Violin Concerto in D, Op.61
Pulcinella – Suite
Joshua Bell (violin)
New York Philharmonic
Jaap van Zweden
Reviewed by: Susan Stempleski
Reviewed: 26 November, 2021
Venue: Alice Tully Hall, Lincoln Center, New York City
Alice Tully Hall was packed for an appearance by Joshua Bell. And there was no disappointment; the concert was well-executed from beginning to end.
First up was an almost chamber-like performance of Beethoven’s Violin Concerto in which Bell’s polished sound blended most agreeably with the ensemble. Jaap van Zweden led a tautly-paced opening Allegro, with the Philharmonic strings sounding fervent. After a long and impressive cadenza written by the soloist, the orchestra re-entered tranquilly, but closed out the movement with urgency. The central Larghetto was delicate and noble with wonderfully pure tone from Bell. The Finale, during which the soloist was at his most virtuosic, again playing a cadenza of his own, was especially intimate and exquisitely performed.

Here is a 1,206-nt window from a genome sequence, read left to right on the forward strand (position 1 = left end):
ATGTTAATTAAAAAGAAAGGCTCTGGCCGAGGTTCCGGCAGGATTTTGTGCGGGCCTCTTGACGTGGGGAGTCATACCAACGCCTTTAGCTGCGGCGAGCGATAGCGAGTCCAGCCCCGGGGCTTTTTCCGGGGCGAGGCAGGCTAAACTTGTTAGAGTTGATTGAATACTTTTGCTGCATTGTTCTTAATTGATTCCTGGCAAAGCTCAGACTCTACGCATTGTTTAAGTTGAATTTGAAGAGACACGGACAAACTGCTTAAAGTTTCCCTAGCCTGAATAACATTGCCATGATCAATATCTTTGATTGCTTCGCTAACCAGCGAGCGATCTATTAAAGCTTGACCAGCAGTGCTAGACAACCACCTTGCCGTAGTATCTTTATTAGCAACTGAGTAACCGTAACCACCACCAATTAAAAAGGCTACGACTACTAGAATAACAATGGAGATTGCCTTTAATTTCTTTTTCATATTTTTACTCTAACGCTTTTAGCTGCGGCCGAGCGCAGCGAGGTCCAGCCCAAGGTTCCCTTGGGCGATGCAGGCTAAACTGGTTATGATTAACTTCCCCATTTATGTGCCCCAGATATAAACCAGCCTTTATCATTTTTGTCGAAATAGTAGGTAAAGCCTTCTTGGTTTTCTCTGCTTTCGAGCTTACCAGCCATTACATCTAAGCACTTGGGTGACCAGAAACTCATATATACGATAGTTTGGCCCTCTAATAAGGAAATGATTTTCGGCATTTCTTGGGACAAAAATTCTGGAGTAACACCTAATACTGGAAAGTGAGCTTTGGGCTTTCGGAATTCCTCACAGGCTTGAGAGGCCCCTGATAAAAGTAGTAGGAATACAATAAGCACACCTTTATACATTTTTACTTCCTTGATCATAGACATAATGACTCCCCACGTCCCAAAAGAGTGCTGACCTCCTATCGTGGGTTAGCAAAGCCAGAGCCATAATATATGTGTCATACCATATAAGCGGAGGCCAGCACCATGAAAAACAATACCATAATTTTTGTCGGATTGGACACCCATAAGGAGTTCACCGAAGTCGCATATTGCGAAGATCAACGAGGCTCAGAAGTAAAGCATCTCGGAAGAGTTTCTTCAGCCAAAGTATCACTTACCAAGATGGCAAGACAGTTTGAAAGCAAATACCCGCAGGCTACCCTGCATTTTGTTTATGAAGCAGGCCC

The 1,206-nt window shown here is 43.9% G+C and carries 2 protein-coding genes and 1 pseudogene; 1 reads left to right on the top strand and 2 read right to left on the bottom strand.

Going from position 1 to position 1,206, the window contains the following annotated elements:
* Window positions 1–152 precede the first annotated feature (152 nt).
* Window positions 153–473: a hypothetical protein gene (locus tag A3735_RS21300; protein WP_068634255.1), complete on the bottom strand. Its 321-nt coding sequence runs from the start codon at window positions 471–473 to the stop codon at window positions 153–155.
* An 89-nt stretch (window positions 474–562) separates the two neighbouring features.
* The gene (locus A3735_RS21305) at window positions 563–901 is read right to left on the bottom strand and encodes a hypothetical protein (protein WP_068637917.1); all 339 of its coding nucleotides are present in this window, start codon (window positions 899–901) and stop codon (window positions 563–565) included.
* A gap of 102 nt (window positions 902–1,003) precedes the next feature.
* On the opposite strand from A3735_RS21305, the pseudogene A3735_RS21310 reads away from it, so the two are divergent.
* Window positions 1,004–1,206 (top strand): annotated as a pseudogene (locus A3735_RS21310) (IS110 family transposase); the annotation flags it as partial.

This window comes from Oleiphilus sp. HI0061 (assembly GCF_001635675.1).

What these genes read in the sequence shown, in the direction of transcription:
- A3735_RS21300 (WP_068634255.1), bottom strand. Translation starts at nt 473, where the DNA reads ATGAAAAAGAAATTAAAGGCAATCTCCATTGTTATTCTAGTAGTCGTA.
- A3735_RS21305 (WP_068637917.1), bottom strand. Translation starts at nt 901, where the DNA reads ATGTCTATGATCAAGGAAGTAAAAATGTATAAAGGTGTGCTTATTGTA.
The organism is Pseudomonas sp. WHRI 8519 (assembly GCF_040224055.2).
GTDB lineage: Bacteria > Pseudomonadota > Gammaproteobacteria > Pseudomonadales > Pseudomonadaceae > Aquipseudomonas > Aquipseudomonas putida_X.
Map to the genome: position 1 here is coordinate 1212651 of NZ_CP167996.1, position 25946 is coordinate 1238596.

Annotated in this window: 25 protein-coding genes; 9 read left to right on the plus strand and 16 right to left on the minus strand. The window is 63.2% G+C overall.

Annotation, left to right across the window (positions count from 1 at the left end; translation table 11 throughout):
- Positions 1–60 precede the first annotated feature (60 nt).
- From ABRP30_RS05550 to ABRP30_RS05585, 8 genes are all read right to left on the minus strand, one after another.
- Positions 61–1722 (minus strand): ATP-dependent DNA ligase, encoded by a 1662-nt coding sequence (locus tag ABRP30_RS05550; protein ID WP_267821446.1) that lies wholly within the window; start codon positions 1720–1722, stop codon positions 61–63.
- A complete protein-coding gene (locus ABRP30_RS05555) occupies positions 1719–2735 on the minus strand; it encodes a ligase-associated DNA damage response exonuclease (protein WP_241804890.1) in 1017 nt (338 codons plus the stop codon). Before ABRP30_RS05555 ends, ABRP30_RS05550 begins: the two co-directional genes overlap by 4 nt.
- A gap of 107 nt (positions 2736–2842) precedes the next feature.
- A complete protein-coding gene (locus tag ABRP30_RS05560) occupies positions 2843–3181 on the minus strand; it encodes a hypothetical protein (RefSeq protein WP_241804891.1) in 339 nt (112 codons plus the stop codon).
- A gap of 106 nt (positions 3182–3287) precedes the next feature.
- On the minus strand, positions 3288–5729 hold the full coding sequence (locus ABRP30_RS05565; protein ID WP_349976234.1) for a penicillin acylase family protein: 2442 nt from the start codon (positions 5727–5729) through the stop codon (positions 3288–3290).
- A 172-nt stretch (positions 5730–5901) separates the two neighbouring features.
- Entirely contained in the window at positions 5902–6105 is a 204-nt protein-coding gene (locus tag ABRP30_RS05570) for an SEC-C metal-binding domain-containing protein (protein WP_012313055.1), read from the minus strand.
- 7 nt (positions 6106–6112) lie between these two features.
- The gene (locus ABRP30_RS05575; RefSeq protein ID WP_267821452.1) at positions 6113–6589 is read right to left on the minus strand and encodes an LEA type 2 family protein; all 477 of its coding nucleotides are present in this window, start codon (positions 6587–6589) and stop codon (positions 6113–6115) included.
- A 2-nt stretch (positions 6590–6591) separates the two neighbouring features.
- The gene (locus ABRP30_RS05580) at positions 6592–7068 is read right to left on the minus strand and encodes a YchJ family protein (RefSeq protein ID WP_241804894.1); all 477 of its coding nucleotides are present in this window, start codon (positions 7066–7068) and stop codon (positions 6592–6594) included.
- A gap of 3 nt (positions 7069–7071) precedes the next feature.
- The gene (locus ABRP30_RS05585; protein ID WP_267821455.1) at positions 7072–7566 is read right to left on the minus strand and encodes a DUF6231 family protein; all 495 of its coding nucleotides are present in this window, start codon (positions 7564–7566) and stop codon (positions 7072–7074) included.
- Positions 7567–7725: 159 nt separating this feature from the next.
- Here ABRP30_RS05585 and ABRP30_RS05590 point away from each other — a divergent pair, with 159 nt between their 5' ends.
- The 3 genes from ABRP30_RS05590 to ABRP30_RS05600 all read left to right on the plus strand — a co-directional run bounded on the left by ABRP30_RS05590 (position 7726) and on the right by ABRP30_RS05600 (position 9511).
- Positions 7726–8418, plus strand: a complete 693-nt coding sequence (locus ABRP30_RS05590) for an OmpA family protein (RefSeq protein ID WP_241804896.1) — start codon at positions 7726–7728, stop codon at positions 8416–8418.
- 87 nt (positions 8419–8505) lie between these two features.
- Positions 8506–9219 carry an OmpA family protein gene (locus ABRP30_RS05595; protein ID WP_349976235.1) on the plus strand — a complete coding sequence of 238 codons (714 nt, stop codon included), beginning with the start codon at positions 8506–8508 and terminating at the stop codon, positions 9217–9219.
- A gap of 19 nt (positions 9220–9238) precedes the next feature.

After intermission came Duo Ye (1985), a concise (seven-minute) but highly varied work by Chinese-American Chen Yi based on her piano piece of the same name. Inspired by a folk-song and -dance performance the composer witnessed in a south China village, it is a fusion of traditional Chinese and Western music, with a mostly fast-paced, percussive and rhythmically vibrant score that is constantly chugging forward. The Philharmonic players delivered an energetic account of this inventive and vibrant composition.
The last item on the playbill was the Pulcinella Suite. Drawn from Stravinksy’s music for his 1920 commedia dell’arte-inspired ballet, it received a delightful performance that effectively conveyed the colorful spirit of the music – offering lovely solo work from concertmaster Frank Huang; bright, airy playing by the featured string quintet; sparkling contributions from the woodwinds, most notably flutist Alison Fierst.